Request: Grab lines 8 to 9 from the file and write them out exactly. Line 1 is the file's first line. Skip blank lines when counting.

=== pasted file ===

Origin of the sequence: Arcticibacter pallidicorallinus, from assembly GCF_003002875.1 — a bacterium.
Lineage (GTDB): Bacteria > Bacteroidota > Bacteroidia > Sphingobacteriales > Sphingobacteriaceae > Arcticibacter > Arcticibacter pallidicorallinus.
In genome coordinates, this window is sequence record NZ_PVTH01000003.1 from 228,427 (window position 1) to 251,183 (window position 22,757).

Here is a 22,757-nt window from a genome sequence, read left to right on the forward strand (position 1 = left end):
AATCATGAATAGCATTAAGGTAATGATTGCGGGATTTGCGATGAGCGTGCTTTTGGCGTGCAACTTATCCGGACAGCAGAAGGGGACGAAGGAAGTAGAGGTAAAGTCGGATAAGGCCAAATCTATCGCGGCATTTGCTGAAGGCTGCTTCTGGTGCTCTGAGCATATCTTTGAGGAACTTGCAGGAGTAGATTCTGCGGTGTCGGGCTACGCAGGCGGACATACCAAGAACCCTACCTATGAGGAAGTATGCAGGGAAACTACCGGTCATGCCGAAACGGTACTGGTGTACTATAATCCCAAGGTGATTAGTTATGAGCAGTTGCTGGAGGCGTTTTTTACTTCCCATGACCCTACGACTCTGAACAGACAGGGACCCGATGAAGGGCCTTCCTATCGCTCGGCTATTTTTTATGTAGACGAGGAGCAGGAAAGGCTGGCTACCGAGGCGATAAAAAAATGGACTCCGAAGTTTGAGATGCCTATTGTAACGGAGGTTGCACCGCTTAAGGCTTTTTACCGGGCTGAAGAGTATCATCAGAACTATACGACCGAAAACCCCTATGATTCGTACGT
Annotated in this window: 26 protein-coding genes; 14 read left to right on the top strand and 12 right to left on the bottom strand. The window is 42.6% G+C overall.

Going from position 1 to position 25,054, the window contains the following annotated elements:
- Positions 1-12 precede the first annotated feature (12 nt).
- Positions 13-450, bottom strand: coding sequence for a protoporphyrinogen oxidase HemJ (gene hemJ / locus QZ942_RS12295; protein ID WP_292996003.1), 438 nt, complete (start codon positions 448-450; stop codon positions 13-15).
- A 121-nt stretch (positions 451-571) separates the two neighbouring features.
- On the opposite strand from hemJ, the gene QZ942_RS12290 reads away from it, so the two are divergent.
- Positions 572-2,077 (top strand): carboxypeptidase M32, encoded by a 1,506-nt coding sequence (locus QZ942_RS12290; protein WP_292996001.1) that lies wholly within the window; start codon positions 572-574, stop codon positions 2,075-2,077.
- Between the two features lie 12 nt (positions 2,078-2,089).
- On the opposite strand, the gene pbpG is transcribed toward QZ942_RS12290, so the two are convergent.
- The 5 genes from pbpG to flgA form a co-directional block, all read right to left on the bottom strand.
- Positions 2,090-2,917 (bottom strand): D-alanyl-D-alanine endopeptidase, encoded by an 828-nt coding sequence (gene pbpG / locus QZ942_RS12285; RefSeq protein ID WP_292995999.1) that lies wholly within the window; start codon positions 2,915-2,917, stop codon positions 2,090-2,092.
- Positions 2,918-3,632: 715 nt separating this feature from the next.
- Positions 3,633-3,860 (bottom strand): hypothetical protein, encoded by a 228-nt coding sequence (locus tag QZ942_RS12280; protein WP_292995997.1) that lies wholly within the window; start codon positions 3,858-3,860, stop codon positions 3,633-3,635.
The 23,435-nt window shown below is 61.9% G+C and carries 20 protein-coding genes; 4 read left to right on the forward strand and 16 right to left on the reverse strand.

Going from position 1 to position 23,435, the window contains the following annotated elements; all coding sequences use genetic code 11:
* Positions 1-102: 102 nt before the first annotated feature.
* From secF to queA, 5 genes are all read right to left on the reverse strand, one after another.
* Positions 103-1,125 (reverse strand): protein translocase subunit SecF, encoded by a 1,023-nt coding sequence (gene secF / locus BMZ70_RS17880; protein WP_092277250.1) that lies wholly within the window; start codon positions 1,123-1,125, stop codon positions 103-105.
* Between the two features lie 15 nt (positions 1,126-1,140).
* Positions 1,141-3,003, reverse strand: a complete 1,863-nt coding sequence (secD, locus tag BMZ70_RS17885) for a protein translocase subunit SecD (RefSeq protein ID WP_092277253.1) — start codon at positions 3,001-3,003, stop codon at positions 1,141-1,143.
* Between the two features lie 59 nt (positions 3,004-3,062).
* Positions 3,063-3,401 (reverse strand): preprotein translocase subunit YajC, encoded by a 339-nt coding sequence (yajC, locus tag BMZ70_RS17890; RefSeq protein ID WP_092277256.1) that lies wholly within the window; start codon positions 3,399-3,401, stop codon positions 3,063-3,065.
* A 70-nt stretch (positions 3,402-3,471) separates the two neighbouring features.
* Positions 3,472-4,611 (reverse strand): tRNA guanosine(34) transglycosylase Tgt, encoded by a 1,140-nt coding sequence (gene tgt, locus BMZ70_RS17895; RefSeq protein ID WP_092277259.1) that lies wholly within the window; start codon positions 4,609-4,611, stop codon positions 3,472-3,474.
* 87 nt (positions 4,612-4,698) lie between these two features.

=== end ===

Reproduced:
- Positions 1-12 precede the first annotated feature (12 nt).
- Positions 13-450, bottom strand: coding sequence for a protoporphyrinogen oxidase HemJ (gene hemJ / locus QZ942_RS12295; protein ID WP_292996003.1), 438 nt, complete (start codon positions 448-450; stop codon positions 13-15).